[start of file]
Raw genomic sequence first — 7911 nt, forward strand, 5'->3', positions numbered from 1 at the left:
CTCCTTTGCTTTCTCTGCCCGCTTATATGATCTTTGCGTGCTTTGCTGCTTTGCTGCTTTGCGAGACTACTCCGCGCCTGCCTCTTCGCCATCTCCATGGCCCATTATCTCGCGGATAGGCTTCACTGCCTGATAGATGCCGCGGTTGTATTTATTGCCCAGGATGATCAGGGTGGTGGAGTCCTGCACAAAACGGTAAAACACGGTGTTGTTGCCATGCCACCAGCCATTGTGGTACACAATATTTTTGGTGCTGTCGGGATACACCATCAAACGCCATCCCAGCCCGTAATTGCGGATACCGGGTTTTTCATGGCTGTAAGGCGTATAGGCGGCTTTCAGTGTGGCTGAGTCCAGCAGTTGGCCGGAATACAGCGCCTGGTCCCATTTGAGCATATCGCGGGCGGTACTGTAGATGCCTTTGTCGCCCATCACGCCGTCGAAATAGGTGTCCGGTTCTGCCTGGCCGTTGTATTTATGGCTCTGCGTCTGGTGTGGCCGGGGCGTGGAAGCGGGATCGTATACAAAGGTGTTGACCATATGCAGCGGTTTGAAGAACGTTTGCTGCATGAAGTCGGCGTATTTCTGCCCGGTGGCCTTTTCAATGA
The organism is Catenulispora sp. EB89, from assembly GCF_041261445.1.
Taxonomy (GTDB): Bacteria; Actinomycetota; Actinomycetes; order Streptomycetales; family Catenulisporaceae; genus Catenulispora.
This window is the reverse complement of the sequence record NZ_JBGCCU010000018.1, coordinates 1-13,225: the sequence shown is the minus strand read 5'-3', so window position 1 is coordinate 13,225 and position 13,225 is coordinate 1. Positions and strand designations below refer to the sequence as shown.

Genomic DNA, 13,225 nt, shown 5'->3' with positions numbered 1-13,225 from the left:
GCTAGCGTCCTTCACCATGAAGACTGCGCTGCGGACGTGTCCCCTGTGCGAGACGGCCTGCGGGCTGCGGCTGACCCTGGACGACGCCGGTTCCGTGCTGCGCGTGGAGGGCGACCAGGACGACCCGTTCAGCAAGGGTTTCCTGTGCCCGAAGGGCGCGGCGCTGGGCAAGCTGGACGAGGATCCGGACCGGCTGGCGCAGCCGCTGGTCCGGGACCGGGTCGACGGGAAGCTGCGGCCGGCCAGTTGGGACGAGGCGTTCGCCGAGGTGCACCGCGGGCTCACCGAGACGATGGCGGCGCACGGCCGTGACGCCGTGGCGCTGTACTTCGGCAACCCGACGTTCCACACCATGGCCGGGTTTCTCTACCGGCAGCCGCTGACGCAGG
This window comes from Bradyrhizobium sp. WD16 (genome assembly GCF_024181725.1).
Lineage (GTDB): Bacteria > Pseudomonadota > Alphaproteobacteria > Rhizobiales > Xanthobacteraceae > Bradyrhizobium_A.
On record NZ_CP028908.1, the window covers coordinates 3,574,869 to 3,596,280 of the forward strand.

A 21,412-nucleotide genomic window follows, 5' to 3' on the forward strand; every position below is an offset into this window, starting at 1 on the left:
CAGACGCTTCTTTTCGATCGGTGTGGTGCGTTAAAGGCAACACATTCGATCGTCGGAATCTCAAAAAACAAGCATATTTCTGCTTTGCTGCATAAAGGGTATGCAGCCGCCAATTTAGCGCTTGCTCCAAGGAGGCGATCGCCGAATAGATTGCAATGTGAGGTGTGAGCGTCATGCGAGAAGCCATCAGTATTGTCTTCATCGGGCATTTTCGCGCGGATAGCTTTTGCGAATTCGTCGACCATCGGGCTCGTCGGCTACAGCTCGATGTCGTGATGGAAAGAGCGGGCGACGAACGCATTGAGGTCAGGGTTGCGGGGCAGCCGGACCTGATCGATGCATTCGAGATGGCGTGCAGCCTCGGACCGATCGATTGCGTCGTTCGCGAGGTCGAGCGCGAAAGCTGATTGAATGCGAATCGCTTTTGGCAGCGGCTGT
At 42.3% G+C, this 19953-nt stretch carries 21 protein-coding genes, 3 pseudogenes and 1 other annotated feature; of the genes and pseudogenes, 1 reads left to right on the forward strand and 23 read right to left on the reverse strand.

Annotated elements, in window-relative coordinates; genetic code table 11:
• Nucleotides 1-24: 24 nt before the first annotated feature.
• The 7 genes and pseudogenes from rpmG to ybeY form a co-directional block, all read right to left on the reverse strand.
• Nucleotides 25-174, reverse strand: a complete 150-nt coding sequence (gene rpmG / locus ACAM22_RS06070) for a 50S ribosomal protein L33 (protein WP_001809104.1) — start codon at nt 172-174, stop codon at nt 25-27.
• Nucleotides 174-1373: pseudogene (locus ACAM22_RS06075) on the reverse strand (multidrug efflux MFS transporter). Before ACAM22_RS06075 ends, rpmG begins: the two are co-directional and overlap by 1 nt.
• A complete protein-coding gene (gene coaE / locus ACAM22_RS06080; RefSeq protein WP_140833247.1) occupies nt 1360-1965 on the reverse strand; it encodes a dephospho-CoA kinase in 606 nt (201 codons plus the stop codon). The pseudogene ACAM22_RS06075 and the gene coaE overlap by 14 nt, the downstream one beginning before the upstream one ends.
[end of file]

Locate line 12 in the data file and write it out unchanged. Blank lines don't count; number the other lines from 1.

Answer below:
CAGACGCTTCTTTTCGATCGGTGTGGTGCGTTAAAGGCAACACATTCGATCGTCGGAATCTCAAAAAACAAGCATATTTCTGCTTTGCTGCATAAAGGGTATGCAGCCGCCAATTTAGCGCTTGCTCCAAGGAGGCGATCGCCGAATAGATTGCAATGTGAGGTGTGAGCGTCATGCGAGAAGCCATCAGTATTGTCTTCATCGGGCATTTTCGCGCGGATAGCTTTTGCGAATTCGTCGACCATCGGGCTCGTCGGCTACAGCTCGATGTCGTGATGGAAAGAGCGGGCGACGAACGCATTGAGGTCAGGGTTGCGGGGCAGCCGGACCTGATCGATGCATTCGAGATGGCGTGCAGCCTCGGACCGATCGATTGCGTCGTTCGCGAGGTCGAGCGCGAAAGCTGATTGAATGCGAATCGCTTTTGGCAGCGGCTGT